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Kunsan AB leads the pack: PFA Beta Testing

  • Published
  • 8th Fighter Wing

The Air Force is beta testing new ways to assess physical fitness. Airmen at Kunsan Air Base were some of the many across the Air Force helping to determine if the proposed components are the changes physical training testing needs.

The fitness assessment alternatives were announced July 2021, and beta testing at Kunsan ran from 9 to 31 August.

The four new components include hand-release push-ups, cross-leg sit-ups, planks, and a 20-meter High Aerobic Multi-shuttle run. All beta testing was voluntary, and the scores from the test were not counted as official PT scores.

Despite the low-stakes in accomplishing the components, the beta test is crucial to the future of Air Force fitness tests, according to Tech. Sgt. Akin Hyde, noncommissioned officer in charge of the Kunsan fitness assessment cell.

“We’re getting as many people to take the test as possible,” Hyde said. “What sparked the Air Force looking into new ideas for PT testing this time is feedback from Airmen. The proposed new components are trying to provide different and more scientific ways to test upper body strength, core strength and cardiovascular health.”

The proposed alternative components are the most comprehensive changes to Air Force fitness testing since replacing the outdated cycle ergometry test in 2004 with the test’s current fitness components, part of the Air Force’s Fit to Fight Initiative.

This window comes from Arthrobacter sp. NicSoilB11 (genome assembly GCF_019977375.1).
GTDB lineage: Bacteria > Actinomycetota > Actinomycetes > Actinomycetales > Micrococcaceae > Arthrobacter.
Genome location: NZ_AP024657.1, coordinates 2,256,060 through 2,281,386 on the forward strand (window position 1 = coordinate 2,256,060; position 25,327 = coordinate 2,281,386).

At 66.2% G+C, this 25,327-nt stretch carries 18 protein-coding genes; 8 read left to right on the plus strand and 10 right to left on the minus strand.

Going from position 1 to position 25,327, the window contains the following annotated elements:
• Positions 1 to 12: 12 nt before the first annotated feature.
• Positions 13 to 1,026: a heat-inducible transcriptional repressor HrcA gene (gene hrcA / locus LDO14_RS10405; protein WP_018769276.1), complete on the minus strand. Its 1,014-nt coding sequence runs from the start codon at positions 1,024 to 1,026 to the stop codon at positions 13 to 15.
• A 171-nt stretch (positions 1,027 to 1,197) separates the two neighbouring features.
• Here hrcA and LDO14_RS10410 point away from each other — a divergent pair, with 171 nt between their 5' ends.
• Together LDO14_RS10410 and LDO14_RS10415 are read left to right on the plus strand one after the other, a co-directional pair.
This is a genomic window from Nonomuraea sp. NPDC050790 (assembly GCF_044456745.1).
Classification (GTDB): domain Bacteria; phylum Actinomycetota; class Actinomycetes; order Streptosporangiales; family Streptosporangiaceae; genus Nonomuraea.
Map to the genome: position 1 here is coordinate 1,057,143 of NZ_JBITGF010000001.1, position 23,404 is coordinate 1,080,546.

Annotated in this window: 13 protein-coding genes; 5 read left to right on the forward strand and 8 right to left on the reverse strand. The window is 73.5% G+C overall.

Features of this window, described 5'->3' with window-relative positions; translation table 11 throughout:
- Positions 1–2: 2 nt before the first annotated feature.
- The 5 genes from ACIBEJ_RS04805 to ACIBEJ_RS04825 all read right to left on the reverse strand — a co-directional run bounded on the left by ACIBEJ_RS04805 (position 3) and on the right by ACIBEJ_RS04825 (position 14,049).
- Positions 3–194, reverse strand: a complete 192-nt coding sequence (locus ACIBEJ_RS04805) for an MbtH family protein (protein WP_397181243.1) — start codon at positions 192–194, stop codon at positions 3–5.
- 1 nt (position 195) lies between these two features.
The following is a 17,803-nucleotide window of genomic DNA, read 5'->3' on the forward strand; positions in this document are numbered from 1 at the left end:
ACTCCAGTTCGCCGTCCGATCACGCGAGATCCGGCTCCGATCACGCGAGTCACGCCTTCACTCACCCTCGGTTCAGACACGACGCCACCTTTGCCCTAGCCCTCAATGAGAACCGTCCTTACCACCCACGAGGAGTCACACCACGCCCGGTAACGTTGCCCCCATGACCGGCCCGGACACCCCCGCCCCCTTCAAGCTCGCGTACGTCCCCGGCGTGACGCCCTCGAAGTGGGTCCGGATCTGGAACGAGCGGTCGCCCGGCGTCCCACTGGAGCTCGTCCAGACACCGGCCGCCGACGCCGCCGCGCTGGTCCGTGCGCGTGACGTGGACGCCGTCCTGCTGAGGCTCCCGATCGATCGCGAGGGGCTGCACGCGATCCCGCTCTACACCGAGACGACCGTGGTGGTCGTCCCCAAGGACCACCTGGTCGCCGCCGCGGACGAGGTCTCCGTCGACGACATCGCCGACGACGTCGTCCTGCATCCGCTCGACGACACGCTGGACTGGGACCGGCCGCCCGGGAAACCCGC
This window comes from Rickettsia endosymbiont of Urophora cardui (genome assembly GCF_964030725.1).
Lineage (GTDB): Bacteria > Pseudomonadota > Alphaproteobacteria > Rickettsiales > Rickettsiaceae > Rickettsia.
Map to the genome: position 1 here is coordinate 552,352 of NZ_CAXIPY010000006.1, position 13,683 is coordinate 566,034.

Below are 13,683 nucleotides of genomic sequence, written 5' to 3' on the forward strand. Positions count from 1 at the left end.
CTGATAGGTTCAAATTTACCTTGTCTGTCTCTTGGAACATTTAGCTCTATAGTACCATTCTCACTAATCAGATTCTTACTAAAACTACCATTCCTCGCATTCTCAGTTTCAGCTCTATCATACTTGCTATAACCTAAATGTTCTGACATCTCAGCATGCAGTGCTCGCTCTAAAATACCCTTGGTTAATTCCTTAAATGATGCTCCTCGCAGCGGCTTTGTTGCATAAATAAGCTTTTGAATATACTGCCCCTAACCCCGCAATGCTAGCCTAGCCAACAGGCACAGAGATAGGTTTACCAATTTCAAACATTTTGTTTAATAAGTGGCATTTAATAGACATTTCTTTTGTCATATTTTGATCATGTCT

The latest changes; however, align under the Chief Master Sergeant of the Air Force’s Action Orders to Accelerate Change or Lose. Specifically targeting Action Order A: Airmen.

“We are moving away from a one-size-fits-all model,” said Air Force Chief of Staff Gen. CQ Brown, Jr. in the initial change announced May 2021. “More testing options will put flexibility in the hands of our Airmen – where it belongs.”

Hyde said the Airmen who have taken part in the beta test mostly had good things to say, but some felt the scoring standards were “a little off” for the new components, especially for the hand-release push-ups.

“At the end of the day”, said Hyde, “I don’t think all the new components are perfect but I’m really proud the Air Force is taking steps in the right direction and trying something new. I’m looking forward to us working to make things work smarter and better.”

With the beta testing wrapping up at Kunsan, Hyde said Airmen should look for new PT guidance in the coming months.